The civil service is a major influence in a country's development. Thus, government requires a good civil service, and improvements in public service performance must be a key goal for accelerating development and reducing poverty. However, in many developing countries, the capacity of civil services to carry out the necessary functions of government is often severely constrained. Civil servants do not perform their assigned tasks and they often fail to take responsibility for their actions. Management systems often function inefficiently. The result is disappointing performance and poor service quality. While there are many factors contributing to the disappointing level of civil service performance, pay has been a major concern. It is alleged that low pay is a primary cause of poor performance. But, there are few empirical investigations that support this argument. This thesis addresses this problem through a detailed empirical analysis of the relationship between pay and performance in the Cambodian civil service (CCS). Low pay has been a constant concern in the CCS since its inception in 1979. By 2009,the average state salary was US$75.5 per month, which was still below subsistence level income for a family. The gap between levels of state salaries and cost of living has been widening. These low income conditions of public servants have led them to pay less attention to their tasks and duties as they have diverted their time and effort to obtaining other sources of income including corruption and „moonlighting‟ in other jobs. Also, they may have deliberately reduced their performance effort or felt that low pay justified poor performance. As a result, public service delivery has suffered significantly. Many have asserted that pay has been closely linked to performance in the CCS and that pay has had a negative impact on performance. But until now there has been little or no empirical confirmation of this widely held belief. This thesis provides such confirmation. Interviews with a range of stakeholders in the Cambodian government, including central government personnel, educational administrators, and school teachers and principals revealed that pay was either the most important, or at least a highly significant factor influencing performance, and it either adversely affected job performance or led to dissatisfaction with civil service jobs. However, pay played little or no role in motivating people to seek civil service jobs nor did it encourage good performance for those employed. Rather, interviewees pointed to such factors as job security or lifelong employment, social status and prestige, future personal growth and other opportunities, and professionalism as performance motivating factors. Pay was the most important demotivational factor discouraging civil servants from performing their jobs well. This link between pay and performance was also investigated through the application of motivation theories which, with the exception of expectancy theory, provided relatively poor fit with the Cambodian case. Performance was also investigated in terms of organisational culture and politics in the CCS and both were found to be significant influences on behaviour.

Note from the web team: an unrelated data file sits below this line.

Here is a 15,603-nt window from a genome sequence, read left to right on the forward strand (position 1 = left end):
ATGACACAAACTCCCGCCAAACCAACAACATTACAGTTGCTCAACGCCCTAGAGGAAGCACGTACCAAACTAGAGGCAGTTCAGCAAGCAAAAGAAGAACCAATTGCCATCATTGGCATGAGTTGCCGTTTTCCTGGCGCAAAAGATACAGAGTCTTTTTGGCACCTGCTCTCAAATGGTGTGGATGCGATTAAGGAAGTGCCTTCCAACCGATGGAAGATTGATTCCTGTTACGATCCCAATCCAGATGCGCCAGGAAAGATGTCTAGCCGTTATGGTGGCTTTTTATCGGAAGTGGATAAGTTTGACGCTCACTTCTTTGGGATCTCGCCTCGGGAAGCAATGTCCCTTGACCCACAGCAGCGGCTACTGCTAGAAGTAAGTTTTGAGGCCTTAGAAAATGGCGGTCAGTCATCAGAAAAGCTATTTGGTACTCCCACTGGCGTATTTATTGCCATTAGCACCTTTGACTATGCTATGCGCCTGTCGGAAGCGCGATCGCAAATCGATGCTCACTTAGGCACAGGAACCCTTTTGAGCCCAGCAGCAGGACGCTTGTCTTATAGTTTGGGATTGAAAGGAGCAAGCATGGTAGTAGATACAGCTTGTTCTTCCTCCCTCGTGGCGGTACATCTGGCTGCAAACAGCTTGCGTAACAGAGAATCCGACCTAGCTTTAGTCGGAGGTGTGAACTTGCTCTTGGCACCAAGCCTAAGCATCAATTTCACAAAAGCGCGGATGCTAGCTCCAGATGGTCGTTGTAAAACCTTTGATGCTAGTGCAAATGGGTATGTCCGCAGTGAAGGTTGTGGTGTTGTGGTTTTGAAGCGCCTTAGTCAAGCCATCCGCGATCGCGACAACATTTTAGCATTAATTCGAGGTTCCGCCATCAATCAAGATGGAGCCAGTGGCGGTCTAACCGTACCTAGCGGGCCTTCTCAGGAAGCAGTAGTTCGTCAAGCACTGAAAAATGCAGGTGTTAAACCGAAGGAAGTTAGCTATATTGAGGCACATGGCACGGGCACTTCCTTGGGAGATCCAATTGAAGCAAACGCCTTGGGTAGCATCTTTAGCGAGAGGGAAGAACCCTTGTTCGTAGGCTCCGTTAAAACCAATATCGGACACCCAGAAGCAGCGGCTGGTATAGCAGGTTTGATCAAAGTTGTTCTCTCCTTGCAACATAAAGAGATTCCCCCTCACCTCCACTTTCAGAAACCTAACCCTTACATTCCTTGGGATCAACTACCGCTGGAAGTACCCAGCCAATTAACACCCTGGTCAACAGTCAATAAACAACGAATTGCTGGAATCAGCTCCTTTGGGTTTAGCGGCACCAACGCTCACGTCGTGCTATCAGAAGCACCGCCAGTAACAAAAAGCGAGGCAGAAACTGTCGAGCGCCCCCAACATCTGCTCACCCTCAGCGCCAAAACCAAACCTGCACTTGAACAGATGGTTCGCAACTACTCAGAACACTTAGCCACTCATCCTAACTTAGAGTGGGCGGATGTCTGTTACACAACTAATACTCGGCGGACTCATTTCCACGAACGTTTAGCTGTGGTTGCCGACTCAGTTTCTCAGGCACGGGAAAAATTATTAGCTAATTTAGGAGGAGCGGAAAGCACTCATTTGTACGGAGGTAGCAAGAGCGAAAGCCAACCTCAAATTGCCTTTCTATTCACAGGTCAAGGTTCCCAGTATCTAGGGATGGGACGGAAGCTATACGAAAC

|Date of Award||2011|
|Supervisor||Mark Turner (Supervisor) & Phil Lewis (Supervisor)|